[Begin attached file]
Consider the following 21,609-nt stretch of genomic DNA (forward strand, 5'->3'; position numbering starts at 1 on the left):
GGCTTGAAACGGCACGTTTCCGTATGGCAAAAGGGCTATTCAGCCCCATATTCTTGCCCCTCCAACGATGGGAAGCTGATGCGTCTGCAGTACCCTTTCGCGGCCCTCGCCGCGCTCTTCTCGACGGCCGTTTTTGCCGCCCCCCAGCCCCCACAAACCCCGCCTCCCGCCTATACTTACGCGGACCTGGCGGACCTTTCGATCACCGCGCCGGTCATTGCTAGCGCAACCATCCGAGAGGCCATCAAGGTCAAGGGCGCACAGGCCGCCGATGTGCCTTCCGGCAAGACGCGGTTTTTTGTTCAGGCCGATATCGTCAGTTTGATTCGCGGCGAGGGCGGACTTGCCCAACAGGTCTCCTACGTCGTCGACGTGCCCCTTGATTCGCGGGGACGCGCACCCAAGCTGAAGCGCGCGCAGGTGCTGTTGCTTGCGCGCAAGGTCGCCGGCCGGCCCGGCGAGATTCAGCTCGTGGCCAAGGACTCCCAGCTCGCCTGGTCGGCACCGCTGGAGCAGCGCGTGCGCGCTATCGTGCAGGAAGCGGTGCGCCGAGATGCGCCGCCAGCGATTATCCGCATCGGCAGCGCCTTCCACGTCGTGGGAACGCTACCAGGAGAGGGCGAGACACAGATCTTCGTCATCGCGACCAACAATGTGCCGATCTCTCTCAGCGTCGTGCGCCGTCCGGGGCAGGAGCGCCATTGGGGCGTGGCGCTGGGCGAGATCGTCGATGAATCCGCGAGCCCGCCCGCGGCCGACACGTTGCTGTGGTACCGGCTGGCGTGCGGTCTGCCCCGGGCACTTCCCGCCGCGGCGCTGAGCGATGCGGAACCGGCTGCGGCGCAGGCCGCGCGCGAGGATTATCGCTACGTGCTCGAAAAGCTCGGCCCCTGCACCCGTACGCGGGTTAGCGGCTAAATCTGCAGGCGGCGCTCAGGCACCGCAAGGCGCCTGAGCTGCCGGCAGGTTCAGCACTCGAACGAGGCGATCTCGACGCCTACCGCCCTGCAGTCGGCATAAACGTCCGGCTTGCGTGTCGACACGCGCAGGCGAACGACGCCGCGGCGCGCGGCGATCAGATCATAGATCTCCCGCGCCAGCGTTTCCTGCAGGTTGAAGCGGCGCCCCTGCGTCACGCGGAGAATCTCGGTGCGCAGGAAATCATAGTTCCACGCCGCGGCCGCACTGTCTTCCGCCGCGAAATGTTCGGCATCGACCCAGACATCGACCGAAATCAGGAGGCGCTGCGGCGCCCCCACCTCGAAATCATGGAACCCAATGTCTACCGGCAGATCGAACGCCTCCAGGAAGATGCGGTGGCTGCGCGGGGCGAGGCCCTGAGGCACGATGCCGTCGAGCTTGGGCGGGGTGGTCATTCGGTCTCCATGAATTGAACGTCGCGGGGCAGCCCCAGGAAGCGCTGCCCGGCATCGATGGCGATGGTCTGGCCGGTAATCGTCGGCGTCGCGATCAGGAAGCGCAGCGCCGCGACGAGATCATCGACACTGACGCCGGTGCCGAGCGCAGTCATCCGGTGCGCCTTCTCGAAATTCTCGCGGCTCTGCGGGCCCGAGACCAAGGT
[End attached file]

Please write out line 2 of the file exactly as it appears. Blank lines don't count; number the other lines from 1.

GGCTTGAAACGGCACGTTTCCGTATGGCAAAAGGGCTATTCAGCCCCATATTCTTGCCCCTCCAACGATGGGAAGCTGATGCGTCTGCAGTACCCTTTCGCGGCCCTCGCCGCGCTCTTCTCGACGGCCGTTTTTGCCGCCCCCCAGCCCCCACAAACCCCGCCTCCCGCCTATACTTACGCGGACCTGGCGGACCTTTCGATCACCGCGCCGGTCATTGCTAGCGCAACCATCCGAGAGGCCATCAAGGTCAAGGGCGCACAGGCCGCCGATGTGCCTTCCGGCAAGACGCGGTTTTTTGTTCAGGCCGATATCGTCAGTTTGATTCGCGGCGAGGGCGGACTTGCCCAACAGGTCTCCTACGTCGTCGACGTGCCCCTTGATTCGCGGGGACGCGCACCCAAGCTGAAGCGCGCGCAGGTGCTGTTGCTTGCGCGCAAGGTCGCCGGCCGGCCCGGCGAGATTCAGCTCGTGGCCAAGGACTCCCAGCTCGCCTGGTCGGCACCGCTGGAGCAGCGCGTGCGCGCTATCGTGCAGGAAGCGGTGCGCCGAGATGCGCCGCCAGCGATTATCCGCATCGGCAGCGCCTTCCACGTCGTGGGAACGCTACCAGGAGAGGGCGAGACACAGATCTTCGTCATCGCGACCAACAATGTGCCGATCTCTCTCAGCGTCGTGCGCCGTCCGGGGCAGGAGCGCCATTGGGGCGTGGCGCTGGGCGAGATCGTCGATGAATCCGCGAGCCCGCCCGCGGCCGACACGTTGCTGTGGTACCGGCTGGCGTGCGGTCTGCCCCGGGCACTTCCCGCCGCGGCGCTGAGCGATGCGGAACCGGCTGCGGCGCAGGCCGCGCGCGAGGATTATCGCTACGTGCTCGAAAAGCTCGGCCCCTGCACCCGTACGCGGGTTAGCGGCTAAATCTGCAGGCGGCGCTCAGGCACCGCAAGGCGCCTGAGCTGCCGGCAGGTTCAGCACTCGAACGAGGCGATCTCGACGCCTACCGCCCTGCAGTCGGCATAAACGTCCGGCTTGCGTGTCGACACGCGCAGGCGAACGACGCCGCGGCGCGCGGCGATCAGATCATAGATCTCCCGCGCCAGCGTTTCCTGCAGGTTGAAGCGGCGCCCCTGCGTCACGCGGAGAATCTCGGTGCGCAGGAAATCATAGTTCCACGCCGCGGCCGCACTGTCTTCCGCCGCGAAATGTTCGGCATCGACCCAGACATCGACCGAAATCAGGAGGCGCTGCGGCGCCCCCACCTCGAAATCATGGAACCCAATGTCTACCGGCAGATCGAACGCCTCCAGGAAGATGCGGTGGCTGCGCGGGGCGAGGCCCTGAGGCACGATGCCGTCGAGCTTGGGCGGGGTGGTCATTCGGTCTCCATGAATTGAACGTCGCGGGGCAGCCCCAGGAAGCGCTGCCCGGCATCGATGGCGATGGTCTGGCCGGTAATCGTCGGCGTCGCGATCAGGAAGCGCAGCGCCGCGACGAGATCATCGACACTGACGCCGGTGCCGAGCGCAGTCATCCGGTGCGCCTTCTCGAAATTCTCGCGGCTCTGCGGGCCCGAGACCAAGGT